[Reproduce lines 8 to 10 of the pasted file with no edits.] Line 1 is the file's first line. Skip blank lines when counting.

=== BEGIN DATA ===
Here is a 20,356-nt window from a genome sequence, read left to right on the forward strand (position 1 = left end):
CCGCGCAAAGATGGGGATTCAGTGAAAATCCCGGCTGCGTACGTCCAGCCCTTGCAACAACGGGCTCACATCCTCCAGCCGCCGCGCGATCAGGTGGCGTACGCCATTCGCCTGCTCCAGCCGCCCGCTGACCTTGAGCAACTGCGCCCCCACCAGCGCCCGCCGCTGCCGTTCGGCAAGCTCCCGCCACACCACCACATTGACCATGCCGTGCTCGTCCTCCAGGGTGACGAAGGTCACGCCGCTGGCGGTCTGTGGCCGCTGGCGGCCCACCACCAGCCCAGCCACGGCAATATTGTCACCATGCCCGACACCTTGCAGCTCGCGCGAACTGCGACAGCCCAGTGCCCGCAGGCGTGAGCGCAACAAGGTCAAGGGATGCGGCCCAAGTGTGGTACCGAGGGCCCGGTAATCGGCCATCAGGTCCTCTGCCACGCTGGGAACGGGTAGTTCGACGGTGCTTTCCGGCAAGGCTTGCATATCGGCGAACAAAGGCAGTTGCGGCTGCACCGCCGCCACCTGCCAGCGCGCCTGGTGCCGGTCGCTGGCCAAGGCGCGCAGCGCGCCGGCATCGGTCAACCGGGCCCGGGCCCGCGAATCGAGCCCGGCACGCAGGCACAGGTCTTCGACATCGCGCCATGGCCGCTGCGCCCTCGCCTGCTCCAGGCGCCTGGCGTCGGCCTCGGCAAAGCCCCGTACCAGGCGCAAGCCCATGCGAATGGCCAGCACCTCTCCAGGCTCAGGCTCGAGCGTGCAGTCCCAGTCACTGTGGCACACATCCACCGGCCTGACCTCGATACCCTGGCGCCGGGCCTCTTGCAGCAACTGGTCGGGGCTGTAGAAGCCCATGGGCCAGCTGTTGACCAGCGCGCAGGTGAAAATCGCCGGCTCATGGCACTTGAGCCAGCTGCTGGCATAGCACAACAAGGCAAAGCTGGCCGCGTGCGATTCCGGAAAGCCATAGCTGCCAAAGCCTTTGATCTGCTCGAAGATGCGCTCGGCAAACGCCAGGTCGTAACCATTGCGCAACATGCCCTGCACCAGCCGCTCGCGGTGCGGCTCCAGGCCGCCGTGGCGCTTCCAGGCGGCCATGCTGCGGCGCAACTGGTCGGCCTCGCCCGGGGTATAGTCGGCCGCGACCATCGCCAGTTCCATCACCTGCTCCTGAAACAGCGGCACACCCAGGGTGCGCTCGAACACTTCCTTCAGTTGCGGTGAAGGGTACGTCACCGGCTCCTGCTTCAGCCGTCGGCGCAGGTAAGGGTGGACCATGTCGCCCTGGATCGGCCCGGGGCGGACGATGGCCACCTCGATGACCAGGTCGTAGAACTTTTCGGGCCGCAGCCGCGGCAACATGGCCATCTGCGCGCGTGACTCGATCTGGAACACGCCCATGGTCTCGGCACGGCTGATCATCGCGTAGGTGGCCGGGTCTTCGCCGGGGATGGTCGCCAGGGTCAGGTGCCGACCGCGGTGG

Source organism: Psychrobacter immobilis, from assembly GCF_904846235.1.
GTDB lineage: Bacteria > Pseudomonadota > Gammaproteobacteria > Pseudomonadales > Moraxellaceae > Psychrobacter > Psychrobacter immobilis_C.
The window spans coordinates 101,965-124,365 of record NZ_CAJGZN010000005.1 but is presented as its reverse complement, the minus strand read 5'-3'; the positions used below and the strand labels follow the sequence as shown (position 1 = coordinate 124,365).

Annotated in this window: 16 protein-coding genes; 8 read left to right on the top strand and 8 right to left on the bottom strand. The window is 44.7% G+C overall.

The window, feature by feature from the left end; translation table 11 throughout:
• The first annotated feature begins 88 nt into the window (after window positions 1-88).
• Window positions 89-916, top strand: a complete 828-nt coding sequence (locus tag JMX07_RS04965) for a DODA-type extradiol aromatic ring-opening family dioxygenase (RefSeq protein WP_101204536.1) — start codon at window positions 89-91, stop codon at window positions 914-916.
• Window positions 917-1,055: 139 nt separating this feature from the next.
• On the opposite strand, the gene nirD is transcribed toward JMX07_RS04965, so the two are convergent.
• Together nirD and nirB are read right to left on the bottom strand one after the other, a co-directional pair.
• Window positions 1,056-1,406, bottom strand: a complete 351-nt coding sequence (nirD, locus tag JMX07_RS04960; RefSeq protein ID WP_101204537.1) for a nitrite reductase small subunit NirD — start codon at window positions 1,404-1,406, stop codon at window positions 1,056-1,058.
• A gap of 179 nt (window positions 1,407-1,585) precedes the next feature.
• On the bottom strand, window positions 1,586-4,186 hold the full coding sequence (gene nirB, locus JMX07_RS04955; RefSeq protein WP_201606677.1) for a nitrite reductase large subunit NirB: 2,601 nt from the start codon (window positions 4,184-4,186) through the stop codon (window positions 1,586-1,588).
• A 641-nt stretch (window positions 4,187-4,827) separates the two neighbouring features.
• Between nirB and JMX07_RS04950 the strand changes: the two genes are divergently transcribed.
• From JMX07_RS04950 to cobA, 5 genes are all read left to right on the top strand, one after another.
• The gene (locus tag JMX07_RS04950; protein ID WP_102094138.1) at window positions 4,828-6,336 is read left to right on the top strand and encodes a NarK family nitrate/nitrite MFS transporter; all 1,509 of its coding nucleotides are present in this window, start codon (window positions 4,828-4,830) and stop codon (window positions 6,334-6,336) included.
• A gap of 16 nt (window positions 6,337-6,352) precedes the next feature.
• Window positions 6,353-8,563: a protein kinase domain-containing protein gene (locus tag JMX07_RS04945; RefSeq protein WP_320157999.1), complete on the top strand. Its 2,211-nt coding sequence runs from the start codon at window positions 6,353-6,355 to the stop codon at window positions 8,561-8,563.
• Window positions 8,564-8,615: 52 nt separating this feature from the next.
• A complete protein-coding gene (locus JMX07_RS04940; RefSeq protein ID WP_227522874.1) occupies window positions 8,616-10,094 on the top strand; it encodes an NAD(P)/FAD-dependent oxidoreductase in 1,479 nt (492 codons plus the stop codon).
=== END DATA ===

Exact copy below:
• The first annotated feature begins 88 nt into the window (after window positions 1-88).
• Window positions 89-916, top strand: a complete 828-nt coding sequence (locus tag JMX07_RS04965) for a DODA-type extradiol aromatic ring-opening family dioxygenase (RefSeq protein WP_101204536.1) — start codon at window positions 89-91, stop codon at window positions 914-916.
• Window positions 917-1,055: 139 nt separating this feature from the next.